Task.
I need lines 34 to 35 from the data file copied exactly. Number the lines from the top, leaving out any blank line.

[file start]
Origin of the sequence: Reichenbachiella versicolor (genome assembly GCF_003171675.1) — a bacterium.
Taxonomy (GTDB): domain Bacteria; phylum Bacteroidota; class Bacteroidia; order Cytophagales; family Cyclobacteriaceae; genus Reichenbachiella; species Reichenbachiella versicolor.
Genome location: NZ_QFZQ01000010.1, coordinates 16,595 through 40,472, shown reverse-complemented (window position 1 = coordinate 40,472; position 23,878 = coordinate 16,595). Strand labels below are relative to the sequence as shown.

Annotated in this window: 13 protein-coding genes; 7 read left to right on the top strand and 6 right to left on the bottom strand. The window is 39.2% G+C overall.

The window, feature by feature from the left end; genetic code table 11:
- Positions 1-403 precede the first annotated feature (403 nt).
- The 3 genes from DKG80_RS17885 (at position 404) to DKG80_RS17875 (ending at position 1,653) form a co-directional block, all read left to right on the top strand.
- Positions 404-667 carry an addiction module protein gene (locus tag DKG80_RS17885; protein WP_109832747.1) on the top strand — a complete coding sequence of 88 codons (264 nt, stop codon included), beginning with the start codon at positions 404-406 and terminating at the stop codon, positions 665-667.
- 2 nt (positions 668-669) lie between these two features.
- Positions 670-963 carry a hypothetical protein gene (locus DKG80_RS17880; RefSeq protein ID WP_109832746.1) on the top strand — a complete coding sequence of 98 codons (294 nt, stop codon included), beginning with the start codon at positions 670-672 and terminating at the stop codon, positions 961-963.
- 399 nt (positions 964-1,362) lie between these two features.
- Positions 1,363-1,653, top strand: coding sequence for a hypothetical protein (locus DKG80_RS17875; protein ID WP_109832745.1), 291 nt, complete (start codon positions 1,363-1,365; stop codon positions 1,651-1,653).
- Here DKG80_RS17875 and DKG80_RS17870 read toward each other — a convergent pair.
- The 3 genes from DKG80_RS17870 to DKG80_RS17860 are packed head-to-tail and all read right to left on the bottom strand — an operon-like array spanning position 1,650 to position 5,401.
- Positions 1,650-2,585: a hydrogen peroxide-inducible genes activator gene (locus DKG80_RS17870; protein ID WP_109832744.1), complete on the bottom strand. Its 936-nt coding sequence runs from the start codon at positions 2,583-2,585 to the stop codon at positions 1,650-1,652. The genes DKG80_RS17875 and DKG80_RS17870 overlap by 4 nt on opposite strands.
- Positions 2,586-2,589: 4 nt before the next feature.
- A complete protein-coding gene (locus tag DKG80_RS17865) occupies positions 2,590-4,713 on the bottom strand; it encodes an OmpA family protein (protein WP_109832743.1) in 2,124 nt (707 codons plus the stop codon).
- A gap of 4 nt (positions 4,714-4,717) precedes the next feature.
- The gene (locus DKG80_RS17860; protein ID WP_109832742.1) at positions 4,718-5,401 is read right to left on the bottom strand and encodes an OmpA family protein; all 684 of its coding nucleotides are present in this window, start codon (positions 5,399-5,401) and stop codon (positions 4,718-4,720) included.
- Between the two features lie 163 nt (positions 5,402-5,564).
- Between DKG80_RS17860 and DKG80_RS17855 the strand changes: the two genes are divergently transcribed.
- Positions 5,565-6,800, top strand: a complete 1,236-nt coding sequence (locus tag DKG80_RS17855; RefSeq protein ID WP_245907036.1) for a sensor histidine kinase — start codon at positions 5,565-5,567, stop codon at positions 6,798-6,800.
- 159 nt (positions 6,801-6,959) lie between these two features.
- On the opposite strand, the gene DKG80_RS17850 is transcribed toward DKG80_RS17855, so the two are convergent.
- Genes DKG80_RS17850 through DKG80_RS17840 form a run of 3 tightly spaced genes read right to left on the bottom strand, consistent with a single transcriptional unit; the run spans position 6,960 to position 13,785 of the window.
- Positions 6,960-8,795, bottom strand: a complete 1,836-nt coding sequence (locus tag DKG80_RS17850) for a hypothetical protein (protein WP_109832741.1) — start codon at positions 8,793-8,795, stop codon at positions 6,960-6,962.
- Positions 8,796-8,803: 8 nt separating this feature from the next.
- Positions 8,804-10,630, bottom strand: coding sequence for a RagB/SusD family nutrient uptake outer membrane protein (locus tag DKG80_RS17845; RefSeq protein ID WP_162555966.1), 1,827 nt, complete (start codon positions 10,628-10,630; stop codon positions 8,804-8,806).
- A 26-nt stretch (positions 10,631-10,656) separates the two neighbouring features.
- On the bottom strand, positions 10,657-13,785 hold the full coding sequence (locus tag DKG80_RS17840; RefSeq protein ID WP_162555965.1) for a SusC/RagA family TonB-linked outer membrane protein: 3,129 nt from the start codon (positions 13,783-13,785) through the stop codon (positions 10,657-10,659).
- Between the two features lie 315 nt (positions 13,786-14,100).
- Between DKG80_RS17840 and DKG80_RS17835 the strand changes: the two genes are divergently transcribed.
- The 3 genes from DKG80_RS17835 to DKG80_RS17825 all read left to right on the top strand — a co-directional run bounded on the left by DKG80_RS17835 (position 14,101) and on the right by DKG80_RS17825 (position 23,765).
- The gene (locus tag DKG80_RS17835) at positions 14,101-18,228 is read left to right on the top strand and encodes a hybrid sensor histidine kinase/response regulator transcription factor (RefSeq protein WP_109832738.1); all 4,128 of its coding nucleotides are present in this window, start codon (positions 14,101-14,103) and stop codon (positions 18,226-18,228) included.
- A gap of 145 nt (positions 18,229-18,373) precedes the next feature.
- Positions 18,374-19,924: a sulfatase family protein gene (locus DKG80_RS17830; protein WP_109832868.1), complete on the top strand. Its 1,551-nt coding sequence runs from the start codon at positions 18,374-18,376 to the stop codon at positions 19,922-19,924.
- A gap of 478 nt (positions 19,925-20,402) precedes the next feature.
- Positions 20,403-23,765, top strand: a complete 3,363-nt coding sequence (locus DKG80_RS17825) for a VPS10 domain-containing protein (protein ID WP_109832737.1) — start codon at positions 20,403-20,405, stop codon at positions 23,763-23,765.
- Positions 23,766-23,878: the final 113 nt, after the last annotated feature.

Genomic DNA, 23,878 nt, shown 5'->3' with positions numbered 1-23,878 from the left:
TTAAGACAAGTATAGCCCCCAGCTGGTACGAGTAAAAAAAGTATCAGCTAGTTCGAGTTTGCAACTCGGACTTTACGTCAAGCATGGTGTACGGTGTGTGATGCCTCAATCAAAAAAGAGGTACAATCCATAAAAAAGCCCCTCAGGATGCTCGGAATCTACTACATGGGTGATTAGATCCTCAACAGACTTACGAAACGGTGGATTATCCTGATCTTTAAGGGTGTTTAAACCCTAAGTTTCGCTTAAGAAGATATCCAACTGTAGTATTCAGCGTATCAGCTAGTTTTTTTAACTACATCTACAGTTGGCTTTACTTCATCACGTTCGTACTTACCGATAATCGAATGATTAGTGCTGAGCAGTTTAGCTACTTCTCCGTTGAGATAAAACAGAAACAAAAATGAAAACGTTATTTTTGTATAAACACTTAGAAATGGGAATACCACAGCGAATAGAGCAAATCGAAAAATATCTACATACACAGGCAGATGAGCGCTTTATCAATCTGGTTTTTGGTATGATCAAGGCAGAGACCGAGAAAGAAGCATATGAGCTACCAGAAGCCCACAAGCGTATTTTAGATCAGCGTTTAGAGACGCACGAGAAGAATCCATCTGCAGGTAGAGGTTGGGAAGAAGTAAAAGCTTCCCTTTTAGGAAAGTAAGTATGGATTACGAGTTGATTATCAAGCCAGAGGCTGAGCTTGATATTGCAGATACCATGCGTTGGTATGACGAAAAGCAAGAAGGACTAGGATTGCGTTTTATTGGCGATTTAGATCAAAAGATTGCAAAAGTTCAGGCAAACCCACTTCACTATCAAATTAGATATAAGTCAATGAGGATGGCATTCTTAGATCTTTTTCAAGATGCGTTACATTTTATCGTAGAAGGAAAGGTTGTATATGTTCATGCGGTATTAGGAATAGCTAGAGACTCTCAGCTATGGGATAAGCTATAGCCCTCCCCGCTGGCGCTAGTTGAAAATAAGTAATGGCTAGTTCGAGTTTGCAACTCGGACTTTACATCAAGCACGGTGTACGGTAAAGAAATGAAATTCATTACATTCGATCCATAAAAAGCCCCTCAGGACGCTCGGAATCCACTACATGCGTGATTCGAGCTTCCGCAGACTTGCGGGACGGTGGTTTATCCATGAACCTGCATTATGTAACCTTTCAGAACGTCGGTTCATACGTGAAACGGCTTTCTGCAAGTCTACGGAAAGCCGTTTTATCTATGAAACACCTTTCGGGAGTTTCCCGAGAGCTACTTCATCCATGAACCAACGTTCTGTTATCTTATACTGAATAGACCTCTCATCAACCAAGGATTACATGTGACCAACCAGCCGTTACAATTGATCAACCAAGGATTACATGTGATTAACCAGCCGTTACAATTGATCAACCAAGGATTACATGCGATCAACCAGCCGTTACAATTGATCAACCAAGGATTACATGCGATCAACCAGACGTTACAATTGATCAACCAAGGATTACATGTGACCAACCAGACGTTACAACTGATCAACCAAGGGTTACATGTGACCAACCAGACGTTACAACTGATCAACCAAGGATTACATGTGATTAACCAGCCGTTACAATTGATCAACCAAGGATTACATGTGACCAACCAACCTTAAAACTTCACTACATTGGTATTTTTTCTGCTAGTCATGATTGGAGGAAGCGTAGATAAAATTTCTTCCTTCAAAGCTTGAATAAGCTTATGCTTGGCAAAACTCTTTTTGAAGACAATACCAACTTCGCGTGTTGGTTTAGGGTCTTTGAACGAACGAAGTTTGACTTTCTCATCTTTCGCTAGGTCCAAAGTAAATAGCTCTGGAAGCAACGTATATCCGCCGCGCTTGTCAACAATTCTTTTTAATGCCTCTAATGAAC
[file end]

- The gene (locus tag DKG80_RS17835) at positions 14,101-18,228 is read left to right on the top strand and encodes a hybrid sensor histidine kinase/response regulator transcription factor (RefSeq protein WP_109832738.1); all 4,128 of its coding nucleotides are present in this window, start codon (positions 14,101-14,103) and stop codon (positions 18,226-18,228) included.
- A gap of 145 nt (positions 18,229-18,373) precedes the next feature.